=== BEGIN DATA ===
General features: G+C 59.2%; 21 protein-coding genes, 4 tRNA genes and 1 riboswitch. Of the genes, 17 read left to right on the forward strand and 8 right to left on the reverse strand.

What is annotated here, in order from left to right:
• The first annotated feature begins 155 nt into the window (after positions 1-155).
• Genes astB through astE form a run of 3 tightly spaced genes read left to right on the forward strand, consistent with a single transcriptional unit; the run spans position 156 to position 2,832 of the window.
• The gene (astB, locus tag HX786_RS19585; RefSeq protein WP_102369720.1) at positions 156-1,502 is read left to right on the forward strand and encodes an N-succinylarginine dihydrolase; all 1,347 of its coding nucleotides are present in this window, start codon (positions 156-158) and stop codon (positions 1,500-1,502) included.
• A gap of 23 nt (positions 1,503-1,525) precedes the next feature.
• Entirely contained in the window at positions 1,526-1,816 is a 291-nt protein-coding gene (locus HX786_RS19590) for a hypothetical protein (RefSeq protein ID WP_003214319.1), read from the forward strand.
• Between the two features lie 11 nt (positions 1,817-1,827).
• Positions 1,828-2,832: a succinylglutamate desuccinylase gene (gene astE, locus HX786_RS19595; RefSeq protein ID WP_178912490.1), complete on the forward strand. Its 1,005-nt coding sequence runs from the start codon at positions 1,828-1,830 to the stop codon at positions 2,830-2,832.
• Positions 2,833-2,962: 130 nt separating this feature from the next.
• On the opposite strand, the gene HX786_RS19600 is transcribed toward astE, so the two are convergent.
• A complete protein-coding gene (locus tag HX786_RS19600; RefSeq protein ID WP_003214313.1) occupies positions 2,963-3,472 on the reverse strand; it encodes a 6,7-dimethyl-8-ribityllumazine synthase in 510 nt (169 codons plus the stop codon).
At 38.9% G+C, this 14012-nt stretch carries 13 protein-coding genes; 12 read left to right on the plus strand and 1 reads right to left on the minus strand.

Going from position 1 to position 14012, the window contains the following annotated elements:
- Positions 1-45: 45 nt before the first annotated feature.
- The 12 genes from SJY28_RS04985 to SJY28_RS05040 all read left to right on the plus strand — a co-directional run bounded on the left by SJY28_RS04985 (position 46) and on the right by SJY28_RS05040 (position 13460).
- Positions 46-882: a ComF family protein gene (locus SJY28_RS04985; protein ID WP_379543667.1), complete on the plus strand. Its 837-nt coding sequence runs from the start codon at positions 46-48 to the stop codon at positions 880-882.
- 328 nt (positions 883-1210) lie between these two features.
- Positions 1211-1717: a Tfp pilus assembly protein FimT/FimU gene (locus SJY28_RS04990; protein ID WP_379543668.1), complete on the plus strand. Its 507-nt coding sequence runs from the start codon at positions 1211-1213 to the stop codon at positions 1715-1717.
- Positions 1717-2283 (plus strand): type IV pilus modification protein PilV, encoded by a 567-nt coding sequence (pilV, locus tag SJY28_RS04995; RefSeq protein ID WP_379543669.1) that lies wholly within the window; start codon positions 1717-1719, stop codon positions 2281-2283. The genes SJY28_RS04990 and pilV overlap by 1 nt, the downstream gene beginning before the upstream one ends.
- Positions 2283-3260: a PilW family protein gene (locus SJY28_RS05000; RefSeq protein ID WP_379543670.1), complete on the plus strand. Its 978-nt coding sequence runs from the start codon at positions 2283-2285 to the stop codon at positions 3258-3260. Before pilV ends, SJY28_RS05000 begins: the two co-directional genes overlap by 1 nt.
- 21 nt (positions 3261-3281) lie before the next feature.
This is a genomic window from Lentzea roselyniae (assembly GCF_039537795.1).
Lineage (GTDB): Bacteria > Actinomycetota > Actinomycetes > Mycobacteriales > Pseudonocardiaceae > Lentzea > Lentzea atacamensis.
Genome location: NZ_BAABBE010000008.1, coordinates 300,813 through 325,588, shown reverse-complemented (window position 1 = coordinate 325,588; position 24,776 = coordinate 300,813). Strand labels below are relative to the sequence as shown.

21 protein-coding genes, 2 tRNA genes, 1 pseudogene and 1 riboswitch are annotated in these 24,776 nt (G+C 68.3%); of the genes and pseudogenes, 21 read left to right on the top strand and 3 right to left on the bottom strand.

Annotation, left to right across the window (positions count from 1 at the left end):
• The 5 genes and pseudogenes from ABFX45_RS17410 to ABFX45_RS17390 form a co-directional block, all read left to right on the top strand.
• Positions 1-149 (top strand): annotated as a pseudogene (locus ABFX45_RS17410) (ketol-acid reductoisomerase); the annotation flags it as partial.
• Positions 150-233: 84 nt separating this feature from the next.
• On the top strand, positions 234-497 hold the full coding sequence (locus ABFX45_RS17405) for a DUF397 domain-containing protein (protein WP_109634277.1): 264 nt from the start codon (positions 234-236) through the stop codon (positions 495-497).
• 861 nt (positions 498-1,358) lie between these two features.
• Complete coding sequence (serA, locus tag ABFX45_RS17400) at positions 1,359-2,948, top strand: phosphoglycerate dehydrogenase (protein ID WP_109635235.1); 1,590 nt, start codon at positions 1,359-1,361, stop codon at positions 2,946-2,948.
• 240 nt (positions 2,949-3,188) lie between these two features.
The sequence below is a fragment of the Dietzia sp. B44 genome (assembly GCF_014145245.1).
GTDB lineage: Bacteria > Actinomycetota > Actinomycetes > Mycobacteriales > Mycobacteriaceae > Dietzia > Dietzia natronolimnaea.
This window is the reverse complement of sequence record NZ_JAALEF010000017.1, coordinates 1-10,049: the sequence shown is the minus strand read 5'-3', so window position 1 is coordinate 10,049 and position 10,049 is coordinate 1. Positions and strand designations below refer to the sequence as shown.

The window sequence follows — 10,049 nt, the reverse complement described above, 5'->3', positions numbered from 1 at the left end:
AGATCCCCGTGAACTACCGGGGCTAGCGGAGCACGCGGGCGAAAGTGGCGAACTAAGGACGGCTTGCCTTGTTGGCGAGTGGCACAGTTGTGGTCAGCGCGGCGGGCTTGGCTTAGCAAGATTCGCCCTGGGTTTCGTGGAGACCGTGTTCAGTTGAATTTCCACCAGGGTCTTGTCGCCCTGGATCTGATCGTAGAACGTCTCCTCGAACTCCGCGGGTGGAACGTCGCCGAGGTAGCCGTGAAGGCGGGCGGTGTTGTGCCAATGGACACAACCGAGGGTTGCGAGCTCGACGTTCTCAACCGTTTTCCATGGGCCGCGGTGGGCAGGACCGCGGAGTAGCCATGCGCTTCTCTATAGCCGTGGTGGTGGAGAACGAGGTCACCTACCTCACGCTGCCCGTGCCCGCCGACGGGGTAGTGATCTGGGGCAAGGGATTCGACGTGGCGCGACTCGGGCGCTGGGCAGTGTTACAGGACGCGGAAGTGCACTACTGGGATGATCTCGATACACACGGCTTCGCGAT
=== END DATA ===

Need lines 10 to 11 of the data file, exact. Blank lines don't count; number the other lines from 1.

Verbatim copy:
• Positions 2,833-2,962: 130 nt separating this feature from the next.
• On the opposite strand, the gene HX786_RS19600 is transcribed toward astE, so the two are convergent.